So what makes a superior map? “Accuracy,” first and foremost, Hans says. “Accuracy and legibility. Most of the maps in America are not readable. The writing is so small. Thomas Brothers is on the better side, but Rand McNally, for example, the printing is just too small.”

“And the symbology,” Maxine adds, “the way color is used. Some products are very poor. They’re using four-color, but they’re not using it well.”

Hans unfolds a commercial road map of the sprawling city of Houston and environs as an example. It’s done in garish shades of green, yellow, peach, and gray. Street names are reduced to minuscule lines of type and virtually disappear in the areas colored a too-dark, too-saturated green. The lack of contrast between the type and the color makes them difficult to read.

This is one more of the editorial and planning decisions that goes into the making of a good map, says Maxine. “Scale is one of the most important considerations for legibility. They’re using too small a scale for the size of the end product. You have a huge amount of land area covered on a sheet 28-by-36. Some of our maps are relatively small scale, similar perhaps to Rand McNally, but there are things we can do with colors and symbols and type to make them more readable.”

With the population aging, our collective eyesight dimming, legibility is an increasing problem. “We have a map of San Francisco we’ve purposely done in larger scale, but to do that you have to go onto a larger sheet, and that’s a marketing problem.”

Global Graphics currently has 30 maps and guidebooks available, most intended for tourists and visitors. They produce a California road map and maps of the state’s major cities and recreation areas, including a tourist guidebook to the San Diego/Tijuana area, plus tourist maps of Boston and New York City. Each represents at least a three- to four-month investment of time in development, says Hans. The compilation, checking, and preparation costs for a clean, accurate, legible map can cost from $5000 or $10,000 to $100,000.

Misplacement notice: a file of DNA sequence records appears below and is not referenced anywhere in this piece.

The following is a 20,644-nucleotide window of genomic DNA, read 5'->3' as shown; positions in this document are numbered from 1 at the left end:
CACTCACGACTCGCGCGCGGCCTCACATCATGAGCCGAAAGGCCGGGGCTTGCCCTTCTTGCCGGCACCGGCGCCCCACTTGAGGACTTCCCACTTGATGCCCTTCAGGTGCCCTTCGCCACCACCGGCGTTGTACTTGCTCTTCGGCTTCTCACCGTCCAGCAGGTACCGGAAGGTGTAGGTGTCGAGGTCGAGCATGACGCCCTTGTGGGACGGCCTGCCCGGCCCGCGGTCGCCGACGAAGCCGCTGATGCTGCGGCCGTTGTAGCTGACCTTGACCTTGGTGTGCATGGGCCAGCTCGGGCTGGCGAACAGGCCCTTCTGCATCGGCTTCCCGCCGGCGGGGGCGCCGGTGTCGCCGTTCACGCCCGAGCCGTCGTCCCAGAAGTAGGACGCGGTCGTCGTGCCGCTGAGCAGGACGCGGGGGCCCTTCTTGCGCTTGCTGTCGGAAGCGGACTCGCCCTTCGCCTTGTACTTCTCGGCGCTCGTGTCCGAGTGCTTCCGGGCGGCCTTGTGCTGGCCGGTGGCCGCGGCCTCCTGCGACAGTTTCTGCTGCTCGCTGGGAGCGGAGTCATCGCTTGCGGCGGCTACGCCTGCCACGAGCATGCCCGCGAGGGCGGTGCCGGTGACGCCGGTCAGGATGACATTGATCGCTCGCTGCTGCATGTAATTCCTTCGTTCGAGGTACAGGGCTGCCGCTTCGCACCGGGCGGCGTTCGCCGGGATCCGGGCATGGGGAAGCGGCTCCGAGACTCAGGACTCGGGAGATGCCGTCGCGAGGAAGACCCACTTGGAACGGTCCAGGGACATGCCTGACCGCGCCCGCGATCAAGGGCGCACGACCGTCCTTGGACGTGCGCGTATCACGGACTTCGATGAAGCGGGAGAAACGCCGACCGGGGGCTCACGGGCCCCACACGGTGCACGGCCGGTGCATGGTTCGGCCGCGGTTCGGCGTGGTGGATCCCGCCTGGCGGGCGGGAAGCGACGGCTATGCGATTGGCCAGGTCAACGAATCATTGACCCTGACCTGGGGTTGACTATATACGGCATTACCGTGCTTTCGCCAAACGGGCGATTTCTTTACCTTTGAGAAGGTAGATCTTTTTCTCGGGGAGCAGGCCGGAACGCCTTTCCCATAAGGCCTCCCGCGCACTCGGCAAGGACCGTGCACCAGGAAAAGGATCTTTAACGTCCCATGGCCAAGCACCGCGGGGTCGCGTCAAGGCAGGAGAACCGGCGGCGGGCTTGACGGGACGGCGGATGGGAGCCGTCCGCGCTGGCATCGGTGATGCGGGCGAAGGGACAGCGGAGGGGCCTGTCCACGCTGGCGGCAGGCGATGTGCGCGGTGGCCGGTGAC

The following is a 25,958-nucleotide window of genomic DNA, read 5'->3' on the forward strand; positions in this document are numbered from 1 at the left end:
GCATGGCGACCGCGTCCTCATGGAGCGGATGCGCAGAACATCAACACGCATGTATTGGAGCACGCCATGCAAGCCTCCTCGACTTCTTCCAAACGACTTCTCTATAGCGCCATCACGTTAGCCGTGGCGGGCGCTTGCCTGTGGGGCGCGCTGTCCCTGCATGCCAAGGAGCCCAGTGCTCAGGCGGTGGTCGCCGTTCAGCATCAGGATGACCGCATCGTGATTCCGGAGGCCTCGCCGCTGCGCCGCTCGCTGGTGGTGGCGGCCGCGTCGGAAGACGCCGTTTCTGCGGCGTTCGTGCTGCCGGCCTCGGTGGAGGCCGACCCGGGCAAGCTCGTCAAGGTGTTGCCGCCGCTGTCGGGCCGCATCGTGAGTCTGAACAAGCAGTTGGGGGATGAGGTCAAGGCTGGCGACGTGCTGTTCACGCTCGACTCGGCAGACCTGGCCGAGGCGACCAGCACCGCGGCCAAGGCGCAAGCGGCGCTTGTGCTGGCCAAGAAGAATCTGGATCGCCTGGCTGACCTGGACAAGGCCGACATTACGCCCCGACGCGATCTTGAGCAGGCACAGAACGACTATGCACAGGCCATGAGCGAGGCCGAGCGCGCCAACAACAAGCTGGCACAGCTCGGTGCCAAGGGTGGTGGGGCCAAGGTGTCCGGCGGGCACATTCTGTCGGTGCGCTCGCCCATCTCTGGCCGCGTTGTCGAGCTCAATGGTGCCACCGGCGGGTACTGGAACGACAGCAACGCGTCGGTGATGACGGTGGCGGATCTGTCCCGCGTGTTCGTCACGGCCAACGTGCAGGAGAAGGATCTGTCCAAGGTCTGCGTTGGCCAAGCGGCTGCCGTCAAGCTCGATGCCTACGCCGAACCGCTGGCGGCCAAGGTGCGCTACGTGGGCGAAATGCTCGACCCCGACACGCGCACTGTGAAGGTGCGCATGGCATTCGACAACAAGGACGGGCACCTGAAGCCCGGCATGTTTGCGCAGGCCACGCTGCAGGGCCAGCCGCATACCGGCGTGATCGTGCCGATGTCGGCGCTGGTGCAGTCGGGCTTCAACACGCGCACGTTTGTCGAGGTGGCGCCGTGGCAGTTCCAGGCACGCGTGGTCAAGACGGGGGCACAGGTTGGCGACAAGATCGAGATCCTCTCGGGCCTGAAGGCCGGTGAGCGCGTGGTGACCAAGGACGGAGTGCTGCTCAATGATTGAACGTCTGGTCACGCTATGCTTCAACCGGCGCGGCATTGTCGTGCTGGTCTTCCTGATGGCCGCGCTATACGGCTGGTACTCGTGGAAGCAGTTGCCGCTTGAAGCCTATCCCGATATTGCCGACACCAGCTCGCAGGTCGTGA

To create a map from scratch. Global Graphics, like other map-makers, makes a series of editorial decisions. “First, what is the market for the map?” Maxine explains. “This determines the area covered, and you can set your borders.” Next comes historical data. “The layout of the earth, the geodetic base, that’s provided by USGS [United States Geological Survey]. Basically, the land has been photographed at some point or another, either way back by USGS in the 70s and ’80s, or before that it’s been flown over by airplane. So that’s your base. That’s public information, but it’s way out of date.

“The main streets, the old, established streets are available. What becomes the problem is getting the accuracy to reflect the current situation. Someone’s carving in a new street — now how do I know where the street’s going to go, and what’s the name of it? That’s the hard part.

“We work primarily with cities and the county and various official bodies to get our data. You go to, say, the City of Carlsbad engineering department or planning, fire departments, parks and recreation, water districts. You get freeway information from Caltrans. You assemble maps and photographs and other data, then you can start.”

  • Story alerts
  • Letter to Editor
  • Pin it

Comments

Sign in to comment

Win a $25 Gift Card to
The Broken Yolk Cafe

Join our newsletter list

Each newsletter subscription means another chance to win!

Close